Product Description: This SA Sunwheel Swastika Buckle is a nice example of this scarce buckle type, with great character. This variant of buckle features a swastika emblem with rounded arms, which is more rare than the standard straight arm swastika pattern. The body of this buckle is made from brass, as is typical. On the obverse, this brass has taken on a deep, rich patina, with some red tones, from tarnishing over time. The central roundel shows light, honest wear, with luster that has mellowed from age. The reverse of this SA Sunwheel Swastika Buckle is complete and sound, with an integral catch for the hook on the back. Both of the original solder joints are intact and unrepaired. The roller bar and prongs assembly for affixing this to a belt is made of steel, with some rust and wear to the plated finish. Some original brass luster shines through the wear and patina on the reverse. As is typical, there is no maker mark. This buckle is untouched and uncleaned, with a great, original look. The condition is very good.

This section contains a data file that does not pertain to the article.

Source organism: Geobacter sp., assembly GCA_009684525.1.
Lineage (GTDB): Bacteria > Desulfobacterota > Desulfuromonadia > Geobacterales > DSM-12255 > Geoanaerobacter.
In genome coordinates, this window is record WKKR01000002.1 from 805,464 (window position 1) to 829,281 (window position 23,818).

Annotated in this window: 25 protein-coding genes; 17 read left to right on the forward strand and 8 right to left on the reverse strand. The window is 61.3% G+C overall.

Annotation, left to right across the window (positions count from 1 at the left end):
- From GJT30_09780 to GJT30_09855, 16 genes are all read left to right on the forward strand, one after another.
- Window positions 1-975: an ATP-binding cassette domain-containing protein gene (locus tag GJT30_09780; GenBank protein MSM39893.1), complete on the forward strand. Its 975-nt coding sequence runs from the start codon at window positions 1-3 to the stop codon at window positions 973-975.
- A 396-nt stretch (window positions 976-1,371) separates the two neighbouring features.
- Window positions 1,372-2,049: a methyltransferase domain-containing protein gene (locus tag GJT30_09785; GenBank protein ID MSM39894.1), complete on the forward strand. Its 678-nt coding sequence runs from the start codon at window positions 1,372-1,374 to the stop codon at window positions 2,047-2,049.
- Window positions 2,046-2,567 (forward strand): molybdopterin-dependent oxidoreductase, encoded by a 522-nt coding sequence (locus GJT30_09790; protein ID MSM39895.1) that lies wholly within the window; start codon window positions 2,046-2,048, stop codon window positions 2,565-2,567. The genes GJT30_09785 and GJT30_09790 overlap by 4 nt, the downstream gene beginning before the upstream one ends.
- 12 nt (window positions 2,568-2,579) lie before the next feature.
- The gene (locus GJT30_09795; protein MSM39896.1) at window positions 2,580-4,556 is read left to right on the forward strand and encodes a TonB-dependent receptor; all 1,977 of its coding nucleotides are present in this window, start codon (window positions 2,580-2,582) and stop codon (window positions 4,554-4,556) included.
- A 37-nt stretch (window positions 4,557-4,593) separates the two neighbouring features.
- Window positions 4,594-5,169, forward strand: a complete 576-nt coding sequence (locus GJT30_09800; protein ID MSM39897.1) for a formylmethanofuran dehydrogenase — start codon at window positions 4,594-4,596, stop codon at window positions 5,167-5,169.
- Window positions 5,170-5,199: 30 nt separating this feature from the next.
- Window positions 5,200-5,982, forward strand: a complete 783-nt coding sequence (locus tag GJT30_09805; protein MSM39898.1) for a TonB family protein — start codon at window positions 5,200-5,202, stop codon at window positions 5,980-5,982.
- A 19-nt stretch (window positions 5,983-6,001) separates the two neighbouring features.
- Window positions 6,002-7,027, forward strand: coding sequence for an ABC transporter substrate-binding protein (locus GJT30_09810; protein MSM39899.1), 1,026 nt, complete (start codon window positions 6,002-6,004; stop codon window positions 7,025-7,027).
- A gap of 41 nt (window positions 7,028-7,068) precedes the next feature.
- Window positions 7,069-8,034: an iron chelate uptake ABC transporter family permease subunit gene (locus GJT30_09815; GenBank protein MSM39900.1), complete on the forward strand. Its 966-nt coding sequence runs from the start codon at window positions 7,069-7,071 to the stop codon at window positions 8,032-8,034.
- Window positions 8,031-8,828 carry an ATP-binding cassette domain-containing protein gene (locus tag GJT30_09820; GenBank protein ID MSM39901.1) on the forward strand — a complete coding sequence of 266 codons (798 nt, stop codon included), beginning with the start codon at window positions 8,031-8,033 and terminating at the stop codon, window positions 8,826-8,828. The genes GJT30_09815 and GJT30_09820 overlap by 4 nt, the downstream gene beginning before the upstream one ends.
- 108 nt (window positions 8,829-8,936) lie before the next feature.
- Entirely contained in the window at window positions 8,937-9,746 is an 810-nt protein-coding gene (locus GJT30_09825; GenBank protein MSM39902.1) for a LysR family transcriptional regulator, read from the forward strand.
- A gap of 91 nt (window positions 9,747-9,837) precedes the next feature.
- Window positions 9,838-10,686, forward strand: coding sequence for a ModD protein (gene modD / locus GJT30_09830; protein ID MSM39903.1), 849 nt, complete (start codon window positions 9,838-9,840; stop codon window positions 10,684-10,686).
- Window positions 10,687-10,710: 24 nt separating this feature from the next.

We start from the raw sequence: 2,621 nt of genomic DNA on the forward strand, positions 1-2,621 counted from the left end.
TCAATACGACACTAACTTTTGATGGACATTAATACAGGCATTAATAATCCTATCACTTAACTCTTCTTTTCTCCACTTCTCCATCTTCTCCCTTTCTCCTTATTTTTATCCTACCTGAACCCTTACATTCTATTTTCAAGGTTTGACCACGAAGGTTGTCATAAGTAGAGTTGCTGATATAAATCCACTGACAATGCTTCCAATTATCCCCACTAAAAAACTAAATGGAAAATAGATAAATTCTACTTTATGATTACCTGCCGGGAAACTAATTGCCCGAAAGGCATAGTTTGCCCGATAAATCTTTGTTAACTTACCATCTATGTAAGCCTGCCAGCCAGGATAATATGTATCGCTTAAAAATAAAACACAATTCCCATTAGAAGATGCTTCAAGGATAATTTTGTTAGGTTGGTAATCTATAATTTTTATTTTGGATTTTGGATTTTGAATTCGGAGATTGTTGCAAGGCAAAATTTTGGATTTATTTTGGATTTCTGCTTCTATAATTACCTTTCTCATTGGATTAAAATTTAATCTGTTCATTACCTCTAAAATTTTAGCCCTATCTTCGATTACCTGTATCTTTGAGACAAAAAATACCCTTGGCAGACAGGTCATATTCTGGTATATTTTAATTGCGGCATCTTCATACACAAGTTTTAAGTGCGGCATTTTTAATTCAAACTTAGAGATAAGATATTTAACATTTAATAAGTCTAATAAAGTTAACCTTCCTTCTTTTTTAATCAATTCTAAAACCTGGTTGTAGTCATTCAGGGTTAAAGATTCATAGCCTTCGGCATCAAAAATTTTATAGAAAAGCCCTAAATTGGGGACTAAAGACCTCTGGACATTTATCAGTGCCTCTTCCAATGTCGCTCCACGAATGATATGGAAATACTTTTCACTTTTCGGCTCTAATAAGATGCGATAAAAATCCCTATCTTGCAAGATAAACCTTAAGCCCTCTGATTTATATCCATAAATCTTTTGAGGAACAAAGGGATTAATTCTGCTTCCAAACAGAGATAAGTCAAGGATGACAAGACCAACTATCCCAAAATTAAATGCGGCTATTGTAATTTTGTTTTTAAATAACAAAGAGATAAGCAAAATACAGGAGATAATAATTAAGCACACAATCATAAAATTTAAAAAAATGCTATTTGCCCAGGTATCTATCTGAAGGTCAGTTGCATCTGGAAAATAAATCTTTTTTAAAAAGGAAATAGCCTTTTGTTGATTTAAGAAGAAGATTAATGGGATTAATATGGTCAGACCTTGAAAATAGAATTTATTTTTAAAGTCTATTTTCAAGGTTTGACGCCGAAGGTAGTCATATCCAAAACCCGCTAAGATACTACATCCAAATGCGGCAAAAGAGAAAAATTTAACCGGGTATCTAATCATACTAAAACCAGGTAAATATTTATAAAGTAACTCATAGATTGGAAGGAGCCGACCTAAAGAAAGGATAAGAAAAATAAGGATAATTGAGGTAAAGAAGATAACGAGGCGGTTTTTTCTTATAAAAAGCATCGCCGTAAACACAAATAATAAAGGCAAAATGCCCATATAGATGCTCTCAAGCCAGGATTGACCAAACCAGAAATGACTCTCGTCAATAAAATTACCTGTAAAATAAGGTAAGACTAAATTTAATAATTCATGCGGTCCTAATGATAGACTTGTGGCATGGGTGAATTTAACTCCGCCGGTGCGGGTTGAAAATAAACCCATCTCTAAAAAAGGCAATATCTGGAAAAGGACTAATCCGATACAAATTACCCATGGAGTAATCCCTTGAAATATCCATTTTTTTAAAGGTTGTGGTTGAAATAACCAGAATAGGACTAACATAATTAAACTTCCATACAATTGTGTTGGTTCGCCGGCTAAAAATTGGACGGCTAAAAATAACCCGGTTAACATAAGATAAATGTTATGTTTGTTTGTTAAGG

Historical Description: The belt buckle was an important part of the regalia worn by all uniformed military, civil, political and paramilitary organizations during the Third Reich. The belt (“Koppel”) was part of the uniform and would always be worn while on duty. The belt buckle (“Koppelschloss”) was generally specific to each organization, with many organizations having separate belt buckles for officers and for enlisted personnel, sometimes with different colors and finishes to further denote specific purposes. The buckles were adorned with various mottos and designs specific to the organizations for which they were intended. Many designs used the German national eagle emblem, in a variety of forms. Belt buckles were worn with uniforms ranging from finely tailored officer parade uniforms, to the issue uniforms of enlisted soldiers in combat. Generally speaking, most German belt buckles of the Third Reich were made with two prongs on the reverse, to allow the buckle to be worn and adjusted on a belt. The buckle had a catch that would mate with a hook on the belt, when worn. The earliest Third Reich buckles were often made of brass, or nickel silver. Later, aluminum became very common, and was used on private purchase as well as enlisted buckles of the German military, with or without a painted or plated finish. After WWII began, most enlisted military buckles were steel. Nazi belt buckles were popular souvenirs for Allied troops who served in Europe. Some types were made by the millions and remain quite common today. Others were made in limited numbers and are very rare.
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